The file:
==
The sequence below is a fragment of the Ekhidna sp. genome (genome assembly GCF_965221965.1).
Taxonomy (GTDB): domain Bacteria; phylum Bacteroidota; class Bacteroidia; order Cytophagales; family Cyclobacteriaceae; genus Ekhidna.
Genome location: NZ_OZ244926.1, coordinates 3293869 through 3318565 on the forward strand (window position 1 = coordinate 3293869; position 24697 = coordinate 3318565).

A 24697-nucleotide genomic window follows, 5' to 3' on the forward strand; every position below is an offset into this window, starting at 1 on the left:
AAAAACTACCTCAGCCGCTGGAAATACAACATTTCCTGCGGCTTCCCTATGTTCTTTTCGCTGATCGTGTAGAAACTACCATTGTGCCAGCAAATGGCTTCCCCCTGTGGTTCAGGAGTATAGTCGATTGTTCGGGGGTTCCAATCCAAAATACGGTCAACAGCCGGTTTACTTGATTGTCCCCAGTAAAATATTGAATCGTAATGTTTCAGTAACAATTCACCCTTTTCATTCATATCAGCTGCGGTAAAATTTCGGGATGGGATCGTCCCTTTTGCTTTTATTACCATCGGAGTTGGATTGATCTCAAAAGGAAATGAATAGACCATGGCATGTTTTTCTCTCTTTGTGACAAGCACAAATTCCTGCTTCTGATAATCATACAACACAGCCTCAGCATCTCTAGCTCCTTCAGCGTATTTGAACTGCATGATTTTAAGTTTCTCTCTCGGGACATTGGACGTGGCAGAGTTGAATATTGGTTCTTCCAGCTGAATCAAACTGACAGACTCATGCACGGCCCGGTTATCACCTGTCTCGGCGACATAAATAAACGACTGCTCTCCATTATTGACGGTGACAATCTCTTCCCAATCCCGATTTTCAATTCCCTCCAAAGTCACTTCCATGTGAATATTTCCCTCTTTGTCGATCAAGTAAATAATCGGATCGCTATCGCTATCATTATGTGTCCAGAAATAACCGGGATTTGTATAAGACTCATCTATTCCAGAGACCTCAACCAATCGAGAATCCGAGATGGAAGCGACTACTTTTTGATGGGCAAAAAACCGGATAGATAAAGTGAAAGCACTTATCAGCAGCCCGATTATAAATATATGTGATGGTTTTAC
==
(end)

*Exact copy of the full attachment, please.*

The sequence below is a fragment of the Ekhidna sp. genome (genome assembly GCF_965221965.1).
Taxonomy (GTDB): domain Bacteria; phylum Bacteroidota; class Bacteroidia; order Cytophagales; family Cyclobacteriaceae; genus Ekhidna.
Genome location: NZ_OZ244926.1, coordinates 3293869 through 3318565 on the forward strand (window position 1 = coordinate 3293869; position 24697 = coordinate 3318565).

A 24697-nucleotide genomic window follows, 5' to 3' on the forward strand; every position below is an offset into this window, starting at 1 on the left:
AAAAACTACCTCAGCCGCTGGAAATACAACATTTCCTGCGGCTTCCCTATGTTCTTTTCGCTGATCGTGTAGAAACTACCATTGTGCCAGCAAATGGCTTCCCCCTGTGGTTCAGGAGTATAGTCGATTGTTCGGGGGTTCCAATCCAAAATACGGTCAACAGCCGGTTTACTTGATTGTCCCCAGTAAAATATTGAATCGTAATGTTTCAGTAACAATTCACCCTTTTCATTCATATCAGCTGCGGTAAAATTTCGGGATGGGATCGTCCCTTTTGCTTTTATTACCATCGGAGTTGGATTGATCTCAAAAGGAAATGAATAGACCATGGCATGTTTTTCTCTCTTTGTGACAAGCACAAATTCCTGCTTCTGATAATCATACAACACAGCCTCAGCATCTCTAGCTCCTTCAGCGTATTTGAACTGCATGATTTTAAGTTTCTCTCTCGGGACATTGGACGTGGCAGAGTTGAATATTGGTTCTTCCAGCTGAATCAAACTGACAGACTCATGCACGGCCCGGTTATCACCTGTCTCGGCGACATAAATAAACGACTGCTCTCCATTATTGACGGTGACAATCTCTTCCCAATCCCGATTTTCAATTCCCTCCAAAGTCACTTCCATGTGAATATTTCCCTCTTTGTCGATCAAGTAAATAATCGGATCGCTATCGCTATCATTATGTGTCCAGAAATAACCGGGATTTGTATAAGACTCATCTATTCCAGAGACCTCAACCAATCGAGAATCCGAGATGGAAGCGACTACTTTTTGATGGGCAAAAAACCGGATAGATAAAGTGAAAGCACTTATCAGCAGCCCGATTATAAATATATGTGATGGTTTTAC